After that, as shown in FIG. 5B, the module body is inverted and, while the module body 10 is heated, chips 53 and 54 are pressed so that the pad windows and corresponding conduction areas on the bases are bonded by solder balls, to complete the packaging of the second face of the module body.
Then, as shown in FIG. 5C, the packaging of other faces of the module body is completed by repeating the process as shown in FIG. 5B.
Finally, as shown in FIG. 5D, the outer chip receiving sections of the module body 10 are closed by covers 55, 56, 57 and 58 and sealed using solder to complete the packaging of the module. The covers can be made of metal to keep the chips sealed well.
Then the integrated circuit chip structure (module) can be packaged in a pin grid array structure by bonding the conduction pads of the module bottom face on an adapter with an appropriate layout itself having a pin structure to be mounted to female lead ends in the pin grid array socket, so that the conduction pads on the module bottom face are connected to the metal pins of the pin grid array socket. Other kinds of packaging with more faces or more layers of chips could also be assembled by repeating the above stated steps of turning the module body and bonding chips in the chip receiving sections, in a manner which would be apparent to those skilled in the art. The process of packaging of the second embodiment is almost the same as that of the first embodiment and will not be discussed.
As stated above, the multiple chip module according to the invention has the following advantages:
1. Efficient usage of space.
2. Very high packing density per unit volume.
3. Higher heat dissipation because chips are not tightly packed.
4. Modules can be designed to pack an unlimited number of chips.
5. The simplicity of the process of packaging the chips makes it suitable for mass production.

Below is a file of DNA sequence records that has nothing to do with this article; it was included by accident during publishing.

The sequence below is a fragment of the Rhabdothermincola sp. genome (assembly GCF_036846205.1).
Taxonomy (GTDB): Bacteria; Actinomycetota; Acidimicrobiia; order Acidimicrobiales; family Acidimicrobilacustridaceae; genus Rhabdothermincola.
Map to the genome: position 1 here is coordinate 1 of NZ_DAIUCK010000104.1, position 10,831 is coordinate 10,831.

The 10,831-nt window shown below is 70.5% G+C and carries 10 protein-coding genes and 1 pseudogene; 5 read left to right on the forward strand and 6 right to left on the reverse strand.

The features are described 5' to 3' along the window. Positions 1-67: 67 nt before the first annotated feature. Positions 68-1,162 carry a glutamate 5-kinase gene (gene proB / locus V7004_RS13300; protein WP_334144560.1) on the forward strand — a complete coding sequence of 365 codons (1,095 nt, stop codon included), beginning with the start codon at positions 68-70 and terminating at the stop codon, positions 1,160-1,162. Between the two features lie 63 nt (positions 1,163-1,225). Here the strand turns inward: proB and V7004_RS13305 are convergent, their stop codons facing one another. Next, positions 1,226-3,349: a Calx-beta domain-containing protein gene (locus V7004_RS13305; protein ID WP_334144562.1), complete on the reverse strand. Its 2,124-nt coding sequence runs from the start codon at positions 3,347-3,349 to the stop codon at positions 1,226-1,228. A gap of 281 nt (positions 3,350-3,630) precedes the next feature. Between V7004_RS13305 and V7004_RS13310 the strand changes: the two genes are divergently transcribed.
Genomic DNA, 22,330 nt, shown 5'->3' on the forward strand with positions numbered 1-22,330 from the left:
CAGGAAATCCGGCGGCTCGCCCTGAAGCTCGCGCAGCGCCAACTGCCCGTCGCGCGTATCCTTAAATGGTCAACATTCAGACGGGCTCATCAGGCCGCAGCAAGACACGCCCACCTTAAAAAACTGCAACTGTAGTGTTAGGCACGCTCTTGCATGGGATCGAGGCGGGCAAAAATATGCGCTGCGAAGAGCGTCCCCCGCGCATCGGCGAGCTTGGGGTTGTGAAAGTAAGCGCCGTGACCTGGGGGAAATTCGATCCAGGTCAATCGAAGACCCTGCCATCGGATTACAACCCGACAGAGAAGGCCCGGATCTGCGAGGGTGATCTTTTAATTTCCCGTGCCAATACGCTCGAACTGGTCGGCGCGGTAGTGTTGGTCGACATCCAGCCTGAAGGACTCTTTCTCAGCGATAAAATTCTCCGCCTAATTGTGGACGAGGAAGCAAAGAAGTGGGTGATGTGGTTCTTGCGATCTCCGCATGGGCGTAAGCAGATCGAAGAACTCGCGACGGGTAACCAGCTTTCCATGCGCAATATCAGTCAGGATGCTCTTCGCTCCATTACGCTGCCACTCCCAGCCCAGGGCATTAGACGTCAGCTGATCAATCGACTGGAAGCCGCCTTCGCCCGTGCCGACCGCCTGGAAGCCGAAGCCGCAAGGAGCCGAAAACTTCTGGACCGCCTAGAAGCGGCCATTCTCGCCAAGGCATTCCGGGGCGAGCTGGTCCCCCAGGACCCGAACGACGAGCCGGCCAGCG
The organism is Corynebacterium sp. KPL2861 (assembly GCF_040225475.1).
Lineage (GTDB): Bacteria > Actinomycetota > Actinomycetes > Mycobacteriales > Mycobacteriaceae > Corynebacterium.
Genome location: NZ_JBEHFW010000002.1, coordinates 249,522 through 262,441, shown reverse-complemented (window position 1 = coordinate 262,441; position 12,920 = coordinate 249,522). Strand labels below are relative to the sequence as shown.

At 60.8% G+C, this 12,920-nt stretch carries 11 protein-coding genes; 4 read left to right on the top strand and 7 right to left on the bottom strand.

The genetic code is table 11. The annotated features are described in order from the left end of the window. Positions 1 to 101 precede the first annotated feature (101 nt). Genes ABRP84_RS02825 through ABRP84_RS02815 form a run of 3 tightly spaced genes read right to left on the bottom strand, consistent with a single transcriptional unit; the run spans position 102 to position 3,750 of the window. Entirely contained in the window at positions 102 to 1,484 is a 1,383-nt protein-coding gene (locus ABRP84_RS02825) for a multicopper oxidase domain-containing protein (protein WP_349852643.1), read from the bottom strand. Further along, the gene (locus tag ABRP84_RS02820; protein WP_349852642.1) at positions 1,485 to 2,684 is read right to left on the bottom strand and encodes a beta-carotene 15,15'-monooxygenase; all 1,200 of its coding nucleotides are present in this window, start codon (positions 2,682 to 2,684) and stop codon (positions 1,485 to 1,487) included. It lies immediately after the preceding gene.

While the invention has been described by way of example and in terms of preferred embodiments, it is to be understood that the invention is not to be limited to the disclosed embodiments. To the contrary, the invention is intended to cover various modifications and similar arrangements included within the spirit and scope of the appended claims, the scope of which should be accorded the broadest interpretation so as to encompass all such modifications and similar structures.
|Cited Patent||Filing date||Publication date||Applicant||Title|
|US5327325 *||Feb 8, 1993||Jul 5, 1994||Fairchild Space And Defense Corporation||Three-dimensional integrated circuit package|
|JPH05129516A *||Title not available|
|JPH05275611A *||Title not available|
|JPS62122161A *||Title not available|
|Citing Patent||Filing date||Publication date||Applicant||Title|
|US6829147 *||Dec 21, 2001||Dec 7, 2004||S˙nergestic Computing Systems ApS||Multilayered hybrid electronic module|
|US8964384 *||Jul 27, 2012||Feb 24, 2015||Hewlett-Packard Development Company, L.P.||Component cooling|
|US9155198 *||Jul 24, 2014||Oct 6, 2015||Eagantu Ltd.||Electronic module allowing fine tuning after assembly|
|US20040066638 *||Dec 21, 2001||Apr 8, 2004||Streltsov Nikolai Victorovich||Multilayered hybrid electronic module|
|US20140030900 *||Jul 27, 2012||Jan 30, 2014||Kevin B. Leigh||Component cooling|
|US20140334120 *||Jul 24, 2014||Nov 13, 2014||Eagantu Ltd.||Electronic module allowing fine tuning after assembly|
|U.S. Classification||174/535, 174/526, 257/E25.011, 361/808, 257/E23.004|
|International Classification||H01L23/13, H01L25/065|
|Cooperative Classification||H01L2224/16225, H01L2924/16195, H01L2924/15156, H01L23/13, H01L25/0652|
|European Classification||H01L23/13, H01L25/065M|
|Apr 22, 1996||AS||Assignment|
Owner name: UNITED MICROELECTRONICS CORPORATION, TAIWAN
Free format text: ASSIGNMENT OF ASSIGNORS INTEREST;ASSIGNOR:HSU, CHEN-CHUNG;REEL/FRAME:007962/0042
Effective date: 19960417
|Oct 9, 2001||REMI||Maintenance fee reminder mailed|
|Mar 18, 2002||LAPS||Lapse for failure to pay maintenance fees|
|May 14, 2002||FP||Expired due to failure to pay maintenance fee|
Effective date: 20020317